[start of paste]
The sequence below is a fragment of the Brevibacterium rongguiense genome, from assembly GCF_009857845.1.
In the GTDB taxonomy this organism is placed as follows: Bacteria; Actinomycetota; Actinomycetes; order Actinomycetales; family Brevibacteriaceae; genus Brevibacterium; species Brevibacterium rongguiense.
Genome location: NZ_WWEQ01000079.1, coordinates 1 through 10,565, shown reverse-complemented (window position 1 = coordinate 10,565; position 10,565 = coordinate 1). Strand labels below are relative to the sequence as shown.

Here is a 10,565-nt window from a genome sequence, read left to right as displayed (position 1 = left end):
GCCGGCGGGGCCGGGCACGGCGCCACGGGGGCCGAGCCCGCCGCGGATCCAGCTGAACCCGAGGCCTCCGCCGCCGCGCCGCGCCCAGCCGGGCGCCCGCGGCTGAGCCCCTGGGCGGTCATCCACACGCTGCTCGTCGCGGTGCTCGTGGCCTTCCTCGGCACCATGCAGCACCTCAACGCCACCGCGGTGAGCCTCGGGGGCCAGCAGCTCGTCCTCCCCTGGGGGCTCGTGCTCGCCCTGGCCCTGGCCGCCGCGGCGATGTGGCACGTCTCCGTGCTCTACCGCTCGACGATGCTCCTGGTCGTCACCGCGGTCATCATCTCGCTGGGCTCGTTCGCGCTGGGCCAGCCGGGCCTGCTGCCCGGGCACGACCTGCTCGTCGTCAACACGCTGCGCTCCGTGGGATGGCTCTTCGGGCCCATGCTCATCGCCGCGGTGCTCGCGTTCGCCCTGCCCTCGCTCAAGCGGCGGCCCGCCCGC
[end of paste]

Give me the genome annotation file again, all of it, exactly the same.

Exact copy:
The sequence below is a fragment of the Brevibacterium rongguiense genome, from assembly GCF_009857845.1.
In the GTDB taxonomy this organism is placed as follows: Bacteria; Actinomycetota; Actinomycetes; order Actinomycetales; family Brevibacteriaceae; genus Brevibacterium; species Brevibacterium rongguiense.
Genome location: NZ_WWEQ01000079.1, coordinates 1 through 10,565, shown reverse-complemented (window position 1 = coordinate 10,565; position 10,565 = coordinate 1). Strand labels below are relative to the sequence as shown.

Here is a 10,565-nt window from a genome sequence, read left to right as displayed (position 1 = left end):
GCCGGCGGGGCCGGGCACGGCGCCACGGGGGCCGAGCCCGCCGCGGATCCAGCTGAACCCGAGGCCTCCGCCGCCGCGCCGCGCCCAGCCGGGCGCCCGCGGCTGAGCCCCTGGGCGGTCATCCACACGCTGCTCGTCGCGGTGCTCGTGGCCTTCCTCGGCACCATGCAGCACCTCAACGCCACCGCGGTGAGCCTCGGGGGCCAGCAGCTCGTCCTCCCCTGGGGGCTCGTGCTCGCCCTGGCCCTGGCCGCCGCGGCGATGTGGCACGTCTCCGTGCTCTACCGCTCGACGATGCTCCTGGTCGTCACCGCGGTCATCATCTCGCTGGGCTCGTTCGCGCTGGGCCAGCCGGGCCTGCTGCCCGGGCACGACCTGCTCGTCGTCAACACGCTGCGCTCCGTGGGATGGCTCTTCGGGCCCATGCTCATCGCCGCGGTGCTCGCGTTCGCCCTGCCCTCGCTCAAGCGGCGGCCCGCCCGC